Deep learning on time series data guide
- Data Preparation
- Model Training
- Model Validation Metrics
- Time Series Forecasting
arcgis.learn module includes TimeSeriesModel class to train deep learning models on timeseries tabular data. Timeseries tabular data can be in the form of a feature layer, spatially enabled dataframe or a simple dataframe.
TimeSeriesModel has support for both univariate as well as multivariate time series.
In the case of multivariate time series,, explanatory variables can take the form of fields in the attribute table of the feature layer, raster datasets, or distance features used to calculate proximity values for use as additional variables. In the case of univariate time series,, the dependent variable can belong to the feature layer or raster.
TimeSeriesModel can be used to predict a final raster from a series of rasters representing change over a period of time.
In addition to validation of model performance based on the training data, predictions can also produce either features or a prediction raster.
Data preparation can be a time consuming process that typically involves splitting the data into training and validation sets, applying various data augmentation techniques, creating the necessary data structures for loading data into the model, memory management by using the appropriately sized mini-batches of data, and so on.
You can use the
prepare_tabulardata() method to create a tabular data object, that formats the sequential data so that it can be fed into the
TimeSeriesModel model. It allows you to use attribute data from feature layers and DataFrames. Additionally, you can use explanatory rasters. The raster can be an imagery layer that can be accessed through ArcGIS Enterprise or through local raster files accessed using the
Raster class from the
arcgis.raster module. This method performs normalization of the datasets, imputation, and splits it into training and validation datasets, before then feeding the datasets into the model.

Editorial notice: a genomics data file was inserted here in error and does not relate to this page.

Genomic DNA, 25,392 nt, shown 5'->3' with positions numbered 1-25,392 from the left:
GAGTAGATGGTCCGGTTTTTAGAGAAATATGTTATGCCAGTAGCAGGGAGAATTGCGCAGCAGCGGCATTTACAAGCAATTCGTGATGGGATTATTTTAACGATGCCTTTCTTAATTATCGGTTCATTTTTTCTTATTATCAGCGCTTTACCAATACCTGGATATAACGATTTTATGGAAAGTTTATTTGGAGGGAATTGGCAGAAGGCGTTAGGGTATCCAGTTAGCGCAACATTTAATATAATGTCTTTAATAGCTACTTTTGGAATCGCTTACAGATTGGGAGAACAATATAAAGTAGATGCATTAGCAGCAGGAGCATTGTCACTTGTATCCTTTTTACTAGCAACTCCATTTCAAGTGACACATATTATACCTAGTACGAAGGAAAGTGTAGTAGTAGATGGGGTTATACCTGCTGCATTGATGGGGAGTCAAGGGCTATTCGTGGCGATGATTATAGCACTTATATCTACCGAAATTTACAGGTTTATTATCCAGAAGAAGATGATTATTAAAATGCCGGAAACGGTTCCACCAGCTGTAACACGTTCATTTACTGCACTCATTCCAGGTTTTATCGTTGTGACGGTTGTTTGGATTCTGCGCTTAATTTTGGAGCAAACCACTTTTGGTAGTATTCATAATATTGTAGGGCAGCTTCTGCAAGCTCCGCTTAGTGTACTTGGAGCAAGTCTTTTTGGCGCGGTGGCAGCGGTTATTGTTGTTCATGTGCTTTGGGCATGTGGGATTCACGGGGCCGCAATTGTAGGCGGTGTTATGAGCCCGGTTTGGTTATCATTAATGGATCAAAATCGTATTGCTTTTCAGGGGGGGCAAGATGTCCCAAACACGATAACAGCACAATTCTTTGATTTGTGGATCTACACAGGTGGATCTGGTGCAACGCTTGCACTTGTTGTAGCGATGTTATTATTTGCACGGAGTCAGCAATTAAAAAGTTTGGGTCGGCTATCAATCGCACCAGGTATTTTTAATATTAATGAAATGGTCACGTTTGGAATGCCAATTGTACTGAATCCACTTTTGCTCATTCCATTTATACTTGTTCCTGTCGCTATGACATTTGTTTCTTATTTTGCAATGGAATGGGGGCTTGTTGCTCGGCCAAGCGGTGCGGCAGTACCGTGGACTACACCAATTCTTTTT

In cases of a univariate timeseries, a single variable will be used to forecast for the next given time period, which means the same variable will be used to predict future terms of that variable, and thus has no other explanatory variables.
In cases of a multivariate time series model, there will be a list of explanatory variables created as follows: making a list of the explanatory variables
X = ["Field_1", ("Field_2", True),......."Field_n"]
Here, Field_2 is treated as categorical, while the others are treated as continuous variables.
Once the variables are identified, the preprocessing of the data is carried out by the
prepare_tabulardata method. This function will take either a non spatial dataframe, a feature layer, or a spatial dataframe containing the dataset as input and will return a tabular data object that can be fed into the model for training. The function also works on a combination of feature layers or spatial dataframes with rasters in which the values of the raster corresponding to the features are selected for preparing the final data. The function can also be used with a series of rasters where the dependent variable identifies the target raster.
Once the explanatory variables and explanatory rasters are defined, we can prepare our tabular data object by using the
prepare_tabulardata() function. The following are some of the key arguments for this function:
input_features: Takes data in the form of a feature layer, spatially enabled DataFrame, or non spatial dataframe. Feature layers can be of point or polygon geometry.
variable_predict: Field name from the
input_features layer or
explanatory_rasters. It automatically deduces fields as continuous or categorical by using a simple logic. If the field type is float and has more than 20 unique values, the field is considered continuous. Otherwise, the field will be considered categorical.
date_field: Field name from the
input_features layer. If specified, the field will be split into year, month, week, day, dayofweek, dayofyear, is_month_end, is_month_start, is_quarter_end, is_quarter_start, is_year_end, is_year_start, hour, minute, second, elapsed. If specified here, there is no need to specify as part of
explanatory_variables: List of the field names containing the explanatory variables from the
input_layer, where tuples of size 2 have to be passed for categorical variables, as discussed above. For univariate cases, these are not required.
explanatory_rasters: List of the Raster objects containing the explanatory variables, where tuples of size 2 have to be passed for categorical variables, as discussed above.
distance_features: Distance features are used to automatically create explanatory variables by calculating a distance from the provided features to the input_features. Distances will be calculated from each of the input explanatory distance features to the nearest input training features. If the input
distance_features are polygons or lines, the distance attributes are calculated as the distance between the closest segments of the pair of features. However, distances are calculated differently for polygons and lines. See how proximity tools calculate distance for details.
index_field: Name of the field that contains the indexes for the data. This is useful when visualizing the time series data. It is usually a timestamp or date time field.
Once the explanatory variables or the explanatory rasters list is ready, it can be used as input for the